Dir. Michael Sucsy
The base feel of The Vow is that it barely ekes by, as if the movie, beset on all sides by the inequities of the studio that was footing its bill, fought hard and unselfishly to preserve the tiniest bit of its intended integrity. It isn’t a good movie, in the sense that even when it intends to show a bit of the real substance of a working relationship, it winds up incredibly simplistic. But at least it tries, which is a little bit more than most movies that would be lumped into its genre can say.
When it’s not trying to be particularly good, which is most of the time, it’s plain sap, and it has enough of that to satisfy the most ardent Nicholas Sparks fan (Sparks being a kind of patron saint of this kind of movie; star Channing Tatum even being a vet of the Sparks genre). But at the same time, it’s a shame to place The Vow in the ignominious company of Dear John or anything starring Drew Barrymore. It contains a few key scenes to keep people from walking out in disgust, but they’re scenes that feel like leftovers from a sincere script that existed before dollar-sign-seeing executives ripped it apart word for word.
The idea is that young, hip, impossibly-in-love newlyweds wind up in the ER after their car is plowed into by a truck. Husband Leo (Tatum) was wearing his seatbelt and quickly recovers, but wife Paige (Rachel McAdams) had taken hers off and is left in a deep coma. Leo waits by her bed with an aching heart, ignoring every responsibility in his life, but when she comes out of it, brain trauma has erased every memory of him and taken her back to the unfulfilled person she was before getting married. The majority of the movie is his attempt to see her amnesia as an opportunity to relive their happy courtship, rather than a curse that has made her forget how much she loved him.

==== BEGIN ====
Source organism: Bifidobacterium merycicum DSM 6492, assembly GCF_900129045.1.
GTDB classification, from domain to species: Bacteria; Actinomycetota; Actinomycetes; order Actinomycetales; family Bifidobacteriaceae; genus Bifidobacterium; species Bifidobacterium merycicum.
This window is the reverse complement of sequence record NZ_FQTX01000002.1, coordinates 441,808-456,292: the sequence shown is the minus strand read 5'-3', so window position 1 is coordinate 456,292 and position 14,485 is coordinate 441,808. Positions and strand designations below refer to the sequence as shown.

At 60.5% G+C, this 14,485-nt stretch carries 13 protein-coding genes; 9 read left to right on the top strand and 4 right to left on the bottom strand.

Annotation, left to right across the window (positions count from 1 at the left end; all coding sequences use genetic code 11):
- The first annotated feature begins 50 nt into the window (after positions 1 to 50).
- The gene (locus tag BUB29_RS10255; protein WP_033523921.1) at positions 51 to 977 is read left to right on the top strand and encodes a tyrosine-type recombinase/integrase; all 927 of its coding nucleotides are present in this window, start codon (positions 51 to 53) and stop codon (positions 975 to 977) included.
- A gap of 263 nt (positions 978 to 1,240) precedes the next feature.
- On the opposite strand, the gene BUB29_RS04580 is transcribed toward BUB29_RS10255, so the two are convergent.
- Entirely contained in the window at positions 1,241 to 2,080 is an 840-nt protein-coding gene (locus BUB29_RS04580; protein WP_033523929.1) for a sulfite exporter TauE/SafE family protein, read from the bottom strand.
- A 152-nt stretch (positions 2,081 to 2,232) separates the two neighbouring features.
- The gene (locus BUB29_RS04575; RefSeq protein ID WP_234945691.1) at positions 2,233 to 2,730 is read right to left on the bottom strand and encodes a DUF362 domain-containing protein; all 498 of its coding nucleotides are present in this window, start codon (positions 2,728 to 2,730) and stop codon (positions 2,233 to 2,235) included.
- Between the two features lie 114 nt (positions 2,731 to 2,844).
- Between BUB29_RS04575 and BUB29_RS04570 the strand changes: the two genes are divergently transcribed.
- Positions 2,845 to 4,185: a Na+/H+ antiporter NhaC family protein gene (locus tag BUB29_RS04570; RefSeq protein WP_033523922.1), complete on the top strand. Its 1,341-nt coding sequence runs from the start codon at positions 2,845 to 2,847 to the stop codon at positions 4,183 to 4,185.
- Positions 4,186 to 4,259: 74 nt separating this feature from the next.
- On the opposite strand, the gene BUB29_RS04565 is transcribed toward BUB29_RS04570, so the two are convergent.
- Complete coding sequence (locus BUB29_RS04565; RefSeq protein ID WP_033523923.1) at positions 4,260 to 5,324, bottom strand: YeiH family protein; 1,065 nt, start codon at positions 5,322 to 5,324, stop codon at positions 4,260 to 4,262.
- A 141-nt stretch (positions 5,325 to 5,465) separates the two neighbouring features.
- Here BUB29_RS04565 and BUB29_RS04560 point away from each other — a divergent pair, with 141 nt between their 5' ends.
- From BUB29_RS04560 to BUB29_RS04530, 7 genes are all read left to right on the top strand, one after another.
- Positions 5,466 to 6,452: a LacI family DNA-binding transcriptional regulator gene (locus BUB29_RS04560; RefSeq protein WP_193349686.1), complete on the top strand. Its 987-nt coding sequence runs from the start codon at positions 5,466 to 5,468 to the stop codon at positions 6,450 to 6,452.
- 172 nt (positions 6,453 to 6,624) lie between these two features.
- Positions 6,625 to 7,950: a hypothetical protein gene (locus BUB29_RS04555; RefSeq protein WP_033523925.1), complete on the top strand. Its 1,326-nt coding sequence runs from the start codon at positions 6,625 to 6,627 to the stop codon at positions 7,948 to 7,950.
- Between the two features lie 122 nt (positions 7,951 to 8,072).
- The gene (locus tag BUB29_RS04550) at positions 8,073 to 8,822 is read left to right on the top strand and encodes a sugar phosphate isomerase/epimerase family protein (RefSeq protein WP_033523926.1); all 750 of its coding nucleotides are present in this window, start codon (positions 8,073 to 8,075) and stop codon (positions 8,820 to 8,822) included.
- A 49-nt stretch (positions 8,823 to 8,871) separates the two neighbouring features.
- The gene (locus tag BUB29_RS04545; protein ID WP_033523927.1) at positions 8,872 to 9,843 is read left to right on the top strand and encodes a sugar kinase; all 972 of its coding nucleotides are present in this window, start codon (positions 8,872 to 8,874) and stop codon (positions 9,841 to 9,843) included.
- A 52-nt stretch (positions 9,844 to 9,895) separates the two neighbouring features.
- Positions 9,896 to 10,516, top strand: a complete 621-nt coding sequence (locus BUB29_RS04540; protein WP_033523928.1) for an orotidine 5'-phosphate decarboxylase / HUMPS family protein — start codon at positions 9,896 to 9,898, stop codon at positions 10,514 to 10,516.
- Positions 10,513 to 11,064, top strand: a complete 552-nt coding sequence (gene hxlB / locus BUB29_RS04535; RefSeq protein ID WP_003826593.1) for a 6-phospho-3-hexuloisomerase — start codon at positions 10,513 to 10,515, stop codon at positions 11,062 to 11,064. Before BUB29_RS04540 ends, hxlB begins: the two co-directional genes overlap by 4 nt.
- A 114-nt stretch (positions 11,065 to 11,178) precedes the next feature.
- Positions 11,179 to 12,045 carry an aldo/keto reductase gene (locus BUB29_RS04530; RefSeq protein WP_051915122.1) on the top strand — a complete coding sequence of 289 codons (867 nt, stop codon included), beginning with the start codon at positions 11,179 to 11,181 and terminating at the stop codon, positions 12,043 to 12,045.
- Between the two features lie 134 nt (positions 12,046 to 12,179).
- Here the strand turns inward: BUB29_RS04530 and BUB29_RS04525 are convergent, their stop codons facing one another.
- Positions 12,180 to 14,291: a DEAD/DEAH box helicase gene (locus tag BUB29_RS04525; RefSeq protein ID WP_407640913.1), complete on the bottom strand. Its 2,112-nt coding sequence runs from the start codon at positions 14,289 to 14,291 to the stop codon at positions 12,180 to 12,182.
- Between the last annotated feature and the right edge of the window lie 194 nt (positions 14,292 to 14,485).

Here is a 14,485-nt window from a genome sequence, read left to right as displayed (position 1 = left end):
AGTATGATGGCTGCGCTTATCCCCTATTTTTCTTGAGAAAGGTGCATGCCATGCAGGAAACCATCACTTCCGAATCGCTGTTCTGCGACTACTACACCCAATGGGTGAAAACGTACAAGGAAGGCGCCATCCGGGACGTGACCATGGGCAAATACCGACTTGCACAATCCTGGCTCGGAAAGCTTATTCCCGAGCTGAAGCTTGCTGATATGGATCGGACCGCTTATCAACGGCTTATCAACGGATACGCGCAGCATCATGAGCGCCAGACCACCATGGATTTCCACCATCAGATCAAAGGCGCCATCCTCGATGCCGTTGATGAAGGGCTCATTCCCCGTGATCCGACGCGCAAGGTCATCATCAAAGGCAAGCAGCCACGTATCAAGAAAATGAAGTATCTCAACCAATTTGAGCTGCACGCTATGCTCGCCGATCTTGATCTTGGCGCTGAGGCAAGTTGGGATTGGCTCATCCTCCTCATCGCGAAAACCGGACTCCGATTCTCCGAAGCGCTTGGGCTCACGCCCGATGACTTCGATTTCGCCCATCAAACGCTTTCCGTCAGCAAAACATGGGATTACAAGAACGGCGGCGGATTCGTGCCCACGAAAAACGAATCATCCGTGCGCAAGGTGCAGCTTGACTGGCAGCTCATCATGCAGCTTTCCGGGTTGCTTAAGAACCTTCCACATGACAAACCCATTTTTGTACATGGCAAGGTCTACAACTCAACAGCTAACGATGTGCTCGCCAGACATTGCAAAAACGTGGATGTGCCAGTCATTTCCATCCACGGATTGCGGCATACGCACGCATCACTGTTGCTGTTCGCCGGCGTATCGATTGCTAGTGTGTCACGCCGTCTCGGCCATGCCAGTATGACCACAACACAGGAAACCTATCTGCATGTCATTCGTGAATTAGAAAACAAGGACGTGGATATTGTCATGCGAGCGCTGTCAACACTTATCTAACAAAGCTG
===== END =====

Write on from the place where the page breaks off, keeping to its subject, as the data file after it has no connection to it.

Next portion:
Knowing all of this about The Vow makes it difficult to accept that there might be a few hints of honest emotion in it, or even a single scene that doesn’t deserve to be laughed at. There are, but they’re mishandled and attenuated. A story like this needs some kind of fairy tale/fantasy tone, something that makes a grand statement about the universal nature of love, its ability to persevere outside our everyday memories. Everything in The Vow is done straightforward: the memory-loss plot device is straight out of TV soap operas, but Tatum and McAdams go to the lengths of their limited acting powers to make it seem horrible and important. This means that when Paige wakes up in a hospital bed mistaking Leo for her doctor and wondering why she’s in a hospital in the first place (rather than in her parent’s mansion at the age of 25, the last place and age she can remember being), Leo’s reaction is to gently reacquaint her with their married life, rather than put her through intense therapy. To the movie’s credit, he goes about this absurd task with all the sincerity of a genuinely nice guy. To its shame, it makes the Paige who wakes up from the coma such a vapid, materialist, unloveable version of the woman Leo married that it becomes impossible to believe a good person ever existed in the first place.
It seems obvious that The Vow had its heart in the right place at one time, that it’s based on the impulse to capture a real relationship. The sad thing about it isn’t that it devolved into such a simplistic romance movie, but rather that it’s very easy to understand how and why it did.